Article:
Tuesday, June 19, 2007

Public Key

You can find my key on the public servers. I specifically post it to hkp://keys.gnupg.net.

pub 4096R/77292AC1 2009-02-23 Eric Polino (aluink)
Key fingerprint = E516 191C 79D1 C904 CF5C B45A E9D3 1121 7729 2AC1

Friday, June 15, 2007

Sound

Finch now has sound. It took me only a couple hours to get it in too! Before you do thinking I'm some big genius for doing it so fast, just wait a minute. Sound works pretty much the same way as Pidgin sound works, or at least it should since I copied that code over. I know, I know copying code is one of the seven deadly since of coding. Let me talk about that for a bit.

As it stands, sound is directly in Finch. This isn't the optimal solution since many folk don't want sound in their console application. This is because remoting into a box and having sound go off can be rather unsettling for the parties in the same room as the serving machine. So as it stands the sound is directly in Finch, but will most likely be moved later to either a plugin or something to make it an optional feature. One could argue that all a user has to do is disable sound when they are remoting in, but that can get dicey and an unneeded extra the user has to worry about. This would diverge from the simple model which Pidgin tries to achieve. So a plugin sounds likely.

We are discussing options for how to deal with this on the mailing list right now. I'll provide an update later when a decision is reached.

Tuesday, June 12, 2007

New Projects

Sorry for having been quiet in the last few days. I've been busy here at home and haven't been working as hard as I was last week. The well here at home is having some issues, so we haven't had water the last two days and won't have any tomorrow. In any case, here are some bits of information on a few things I've been doing and a little info on what is to come.

The other developers have put a lot of work into building workspaces. I haven't had time to look at it yet, but I'm assuming that it's like having multiple desktops in a graphical environment. So they did lots of work on that and had merged all their work into the upcoming release branch. So I propagated those changes into my branch. That was a lot of work since there were many conflicts to resolve. Thanks to the help of meld, it wasn't too bad. The default conflict resolution tool is Vim and I'm glad I didn't use that. I might figure it out sometime later because I'm a Vim addict, but for now, I'm glad I had a nice graphical tool to do it with.

I have also received permission to create a few sub-branches to my branch. See I don't have commit access to the entire MTN tree. I'm only allowed to commit to my branch, im.pidgin.soc.2007.finchfeat. So I asked if I could create three sub-branches, .sound, .logging, and .bindings, so that I can work on the other parts of my project separate from eachother. In the end I will merge those changes together of course, but in the mean time if I get one working, those change can be pulled into another branch to be incorporated into a release without having to worry about the changes in the other projects affecting anything. When I start doing the little things I was hoping to do, I will either create another sub-branch for that or just do it in .finchfeat directly. I'll cross that bridge when I get to it.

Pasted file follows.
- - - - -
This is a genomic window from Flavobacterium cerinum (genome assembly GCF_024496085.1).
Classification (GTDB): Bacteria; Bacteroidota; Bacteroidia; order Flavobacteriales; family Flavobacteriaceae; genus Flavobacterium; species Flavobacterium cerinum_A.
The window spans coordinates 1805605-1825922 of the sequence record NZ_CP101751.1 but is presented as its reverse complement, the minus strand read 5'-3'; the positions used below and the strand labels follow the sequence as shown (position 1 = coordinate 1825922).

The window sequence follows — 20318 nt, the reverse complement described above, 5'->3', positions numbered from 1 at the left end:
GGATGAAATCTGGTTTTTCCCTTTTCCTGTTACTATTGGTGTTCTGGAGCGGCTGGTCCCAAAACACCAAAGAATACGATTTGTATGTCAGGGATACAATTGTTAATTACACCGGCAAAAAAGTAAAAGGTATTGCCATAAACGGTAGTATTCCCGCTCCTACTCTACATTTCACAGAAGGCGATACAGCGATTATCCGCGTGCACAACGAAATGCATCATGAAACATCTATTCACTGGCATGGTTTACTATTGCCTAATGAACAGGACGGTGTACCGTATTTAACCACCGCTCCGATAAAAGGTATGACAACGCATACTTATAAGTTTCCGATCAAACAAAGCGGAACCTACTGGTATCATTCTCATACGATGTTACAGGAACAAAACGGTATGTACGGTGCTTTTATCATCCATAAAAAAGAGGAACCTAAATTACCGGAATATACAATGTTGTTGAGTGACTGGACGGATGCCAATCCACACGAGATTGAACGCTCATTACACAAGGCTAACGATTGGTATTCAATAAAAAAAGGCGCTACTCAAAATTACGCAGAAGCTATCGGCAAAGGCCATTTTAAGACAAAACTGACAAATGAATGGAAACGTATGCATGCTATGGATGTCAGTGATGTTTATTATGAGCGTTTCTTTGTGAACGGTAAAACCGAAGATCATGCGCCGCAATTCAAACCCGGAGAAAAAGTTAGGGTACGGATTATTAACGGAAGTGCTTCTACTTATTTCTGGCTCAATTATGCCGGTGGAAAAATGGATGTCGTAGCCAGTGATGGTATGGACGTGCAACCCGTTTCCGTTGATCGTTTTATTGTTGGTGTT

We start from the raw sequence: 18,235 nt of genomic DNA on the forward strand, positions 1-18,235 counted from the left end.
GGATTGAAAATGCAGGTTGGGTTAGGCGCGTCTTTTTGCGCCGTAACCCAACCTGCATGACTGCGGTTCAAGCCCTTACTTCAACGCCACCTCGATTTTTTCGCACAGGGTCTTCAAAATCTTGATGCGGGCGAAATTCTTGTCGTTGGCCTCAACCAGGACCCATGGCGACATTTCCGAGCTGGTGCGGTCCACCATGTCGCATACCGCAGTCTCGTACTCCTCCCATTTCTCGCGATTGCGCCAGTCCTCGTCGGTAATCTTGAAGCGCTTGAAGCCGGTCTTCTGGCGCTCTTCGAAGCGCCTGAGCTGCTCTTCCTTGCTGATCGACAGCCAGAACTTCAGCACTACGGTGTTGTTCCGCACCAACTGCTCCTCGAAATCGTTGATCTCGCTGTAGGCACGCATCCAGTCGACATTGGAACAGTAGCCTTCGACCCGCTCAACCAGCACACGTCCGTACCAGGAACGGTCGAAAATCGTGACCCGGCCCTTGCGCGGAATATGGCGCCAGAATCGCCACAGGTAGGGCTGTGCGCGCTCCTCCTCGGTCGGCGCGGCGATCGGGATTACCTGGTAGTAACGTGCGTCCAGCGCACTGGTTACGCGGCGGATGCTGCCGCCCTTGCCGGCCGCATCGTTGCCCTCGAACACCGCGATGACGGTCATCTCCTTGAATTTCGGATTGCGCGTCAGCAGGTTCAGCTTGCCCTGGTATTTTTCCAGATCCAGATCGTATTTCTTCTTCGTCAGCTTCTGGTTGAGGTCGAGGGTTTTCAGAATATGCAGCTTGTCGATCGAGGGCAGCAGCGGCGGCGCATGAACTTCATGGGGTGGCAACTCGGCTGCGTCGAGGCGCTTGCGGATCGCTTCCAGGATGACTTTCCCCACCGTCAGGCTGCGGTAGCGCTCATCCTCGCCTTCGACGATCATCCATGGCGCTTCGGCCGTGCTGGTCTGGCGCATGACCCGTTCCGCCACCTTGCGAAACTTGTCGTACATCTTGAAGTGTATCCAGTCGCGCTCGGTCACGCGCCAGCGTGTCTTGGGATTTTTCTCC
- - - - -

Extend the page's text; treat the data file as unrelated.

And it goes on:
So there is a little update on some work. I hope to start working on .sound in the next few days. I've already begun to do some research and think I know where I'm going with it. Having a good foundation on how things works already is allowing me to work faster now. A great feeling!!!

Friday, June 8, 2007

Object Orientation in C

If you ask a common programmer to list a few languages that are object oriented they will most likely list ones like, Java, SmallTalk, C++, Ruby, and so forth. You won't hear people say that C is an OO language, because it isn't. This doesn't mean it doesn't have the capability of doing it though. Working with libgnt, the console based graphical library Finch uses, I am using a lot of OO design built in C. I'd like to give just a short intro to how it all works because I think it's rather neat.

Classes are defined with structs. Thus all the member variables are simply put into a struct and methods that operate on a class are function pointers in a struct. Because C doesn't have a native concept of OO, if a class were declared with both member variables and member functions defined in the same struct, a waste of memory would ensue. Every time an instance of a class would be created, those pointers would be created again. So a separation of static members and instance members much be created. This can be done in many ways, but a common convention and the one used by libgnt is to create another struct called ${CLASSNAME}Class. This struct would contain all the function pointers for the given class, and would also hold any static variables.

The following is a simple example of a circle class that stores some basic circle information and a few methods that operate on circles.

/*circle.h*/

#ifndef __circle_h__
#define __circle_h__

typedef struct _Circle Circle;
typedef struct _CircleClass CircleClass;

struct _Circle {
float radius;
};

struct _CircleClass {
float pi;
void (*draw) (Circle * c);
float (*get_circumference) (Circle * c);

void (*set_radius) (Circle *c,float r);
float (*get_radius) (Circle *c);

Circle * (*new) (float r, int c);
void (*destroy) (Circle *);
};

CircleClass * get_circle_class();

#endif

#include "circle.h"

#include
#include

static void circle_draw(Circle * c){